Our local Red-Shouldered Hawk alighted on a tree near our pond Sunday as it has been doing of late. The raptor — this one or a lookalike — has regularly rocketed across our front yard, staked out our bird feeder, bagged itself a Mourning Dove, dined on a bullfrog, easily earning the Murder Bird reference.
Deadly though it may be, this bird is beautiful and interesting to watch. It stayed for a long time on the tree branch, looking around, probably hunting from its perch. I’ve shot some photos of the hawk as it perched in other spots but never got shots of it in flight — they’re just so fast! Patiently waiting helps but this time I had a good vantage point with some space and, therefore, time to react when the bird launched. Murder Bird stretched its tail, stretched each wing, scratched itself, and faced the wind.
Off it went! I was able to shoot only a few frames and most were not very clear as I pushed to catch up with the hawk’s fast-accelerating movement; one shot, the one above, was decent enough to show. Our Murder Bird is a vicious predator but absolutely gorgeous and thrilling to watch.
We’re near, rather beyond the time when I withdraw my bird feeder from use leaving the birds to fend for themselves over the warmer months.
The bird feeder has been busy. I have not been busy. So I shot a good number of photos of birds at or near the bird feeder, only a few feet from my office window.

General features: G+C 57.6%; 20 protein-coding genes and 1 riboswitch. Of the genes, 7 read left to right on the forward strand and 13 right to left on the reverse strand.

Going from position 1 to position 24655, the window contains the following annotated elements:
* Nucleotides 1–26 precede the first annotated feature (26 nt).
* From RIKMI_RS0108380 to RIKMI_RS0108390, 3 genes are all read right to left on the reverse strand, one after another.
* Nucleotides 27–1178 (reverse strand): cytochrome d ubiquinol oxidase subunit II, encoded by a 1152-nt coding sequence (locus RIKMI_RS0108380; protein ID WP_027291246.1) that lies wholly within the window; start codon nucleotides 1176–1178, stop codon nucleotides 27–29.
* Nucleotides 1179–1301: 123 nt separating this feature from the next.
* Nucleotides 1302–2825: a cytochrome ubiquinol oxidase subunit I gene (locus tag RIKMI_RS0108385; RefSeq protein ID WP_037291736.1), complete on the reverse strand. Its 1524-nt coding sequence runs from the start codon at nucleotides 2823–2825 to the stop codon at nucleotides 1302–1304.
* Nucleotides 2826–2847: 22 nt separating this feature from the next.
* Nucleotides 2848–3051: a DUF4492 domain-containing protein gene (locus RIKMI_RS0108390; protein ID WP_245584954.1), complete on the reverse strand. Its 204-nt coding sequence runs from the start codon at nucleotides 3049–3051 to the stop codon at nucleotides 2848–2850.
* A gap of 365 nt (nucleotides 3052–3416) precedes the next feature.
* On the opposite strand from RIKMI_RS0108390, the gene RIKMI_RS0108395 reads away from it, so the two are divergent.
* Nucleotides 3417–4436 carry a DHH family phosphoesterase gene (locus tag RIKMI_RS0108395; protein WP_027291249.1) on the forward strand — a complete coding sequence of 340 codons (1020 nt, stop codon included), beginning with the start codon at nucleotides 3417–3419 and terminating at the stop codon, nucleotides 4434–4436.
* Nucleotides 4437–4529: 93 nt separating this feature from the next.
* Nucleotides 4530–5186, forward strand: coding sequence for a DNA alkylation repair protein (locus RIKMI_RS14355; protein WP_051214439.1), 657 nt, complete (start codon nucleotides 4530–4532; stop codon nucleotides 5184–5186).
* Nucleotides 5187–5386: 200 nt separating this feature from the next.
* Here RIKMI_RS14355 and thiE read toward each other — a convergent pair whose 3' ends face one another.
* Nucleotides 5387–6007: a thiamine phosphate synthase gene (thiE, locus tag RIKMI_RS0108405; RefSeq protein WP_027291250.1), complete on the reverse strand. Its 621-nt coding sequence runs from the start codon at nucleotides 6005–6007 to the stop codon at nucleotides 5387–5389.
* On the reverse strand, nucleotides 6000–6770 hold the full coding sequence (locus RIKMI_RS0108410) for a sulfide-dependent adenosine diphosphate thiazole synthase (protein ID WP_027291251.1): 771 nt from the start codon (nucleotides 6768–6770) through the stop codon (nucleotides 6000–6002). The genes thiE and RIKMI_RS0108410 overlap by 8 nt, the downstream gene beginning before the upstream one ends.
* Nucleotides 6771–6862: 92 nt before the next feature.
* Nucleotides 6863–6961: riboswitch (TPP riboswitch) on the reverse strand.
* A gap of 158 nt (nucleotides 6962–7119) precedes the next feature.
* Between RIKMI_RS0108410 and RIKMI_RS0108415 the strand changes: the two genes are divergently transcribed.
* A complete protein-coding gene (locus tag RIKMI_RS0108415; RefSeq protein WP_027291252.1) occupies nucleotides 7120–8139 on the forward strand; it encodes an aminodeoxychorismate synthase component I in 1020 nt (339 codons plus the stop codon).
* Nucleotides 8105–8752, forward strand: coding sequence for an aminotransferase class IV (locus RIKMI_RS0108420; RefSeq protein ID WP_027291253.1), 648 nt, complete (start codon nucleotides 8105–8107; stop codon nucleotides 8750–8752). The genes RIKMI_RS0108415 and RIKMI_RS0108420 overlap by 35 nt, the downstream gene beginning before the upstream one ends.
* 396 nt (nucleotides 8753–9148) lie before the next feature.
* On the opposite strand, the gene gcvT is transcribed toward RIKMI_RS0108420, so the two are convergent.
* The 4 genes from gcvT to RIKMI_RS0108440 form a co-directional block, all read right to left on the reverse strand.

Several larger birds have escaped me because they cannot fit inside the wire fence cylinder that protects the feeder from squirrels and deer. The bigger birds show up and quickly leave, seeking treats elsewhere; they include Bluejays and a Red Bellied Woodpecker. The woodpecker has landed on the cage occasionally and used its pointed beak and long tongue to retrieve a morsel or two but he’s usually here and gone before I can grab my camera.
Waiting His Turn. Male American Goldfinch waits for a feeding station to open so that he can have a meal.
Oops! Male House Finch drops a morsel of food and yes, he did watch it drop and went down after it!
Feed Me? Mourning Dove is perched looking for spilled seed to scavenge. The green coloration is light reflected from lawn grass below.
Mr. Cardinal — Northern Cardinal looks for snacks.
Tailfeathers. I don’t like to admit how often happens.
Among the first Bluebirds to show up at my feeder, this one arrived after freezing rain enshrouded the feeder’s rain shield in icicles.
I’ve never seen them. I’ve never, ever seen Bluebirds in my yard or at my feeders. Until this month.
Wherever two or more are gathered, there’s an argument. Eastern Bluebirds on an icy birdfeeder.
First I saw a couple of Eastern Bluebirds (Sialia sialis) show up just after I restocked my feeders for the morning. They returned the next day and then there were three. Skip forward a few days and yesterday, February 12, I counted eight — eight! — of the beauties around the feeders, in neighboring trees, and on the ground!
One of the eight Eastern Bluebirds that appeared in my Northern Ohio front yard February 12.
I don’t know why this year is different but at a time when I could use some cheering up, the Bluebirds flock to the view from my window. And they do, indeed, bring happiness.
NOT Bluebirds but they can certainly eat a lot of bird seed!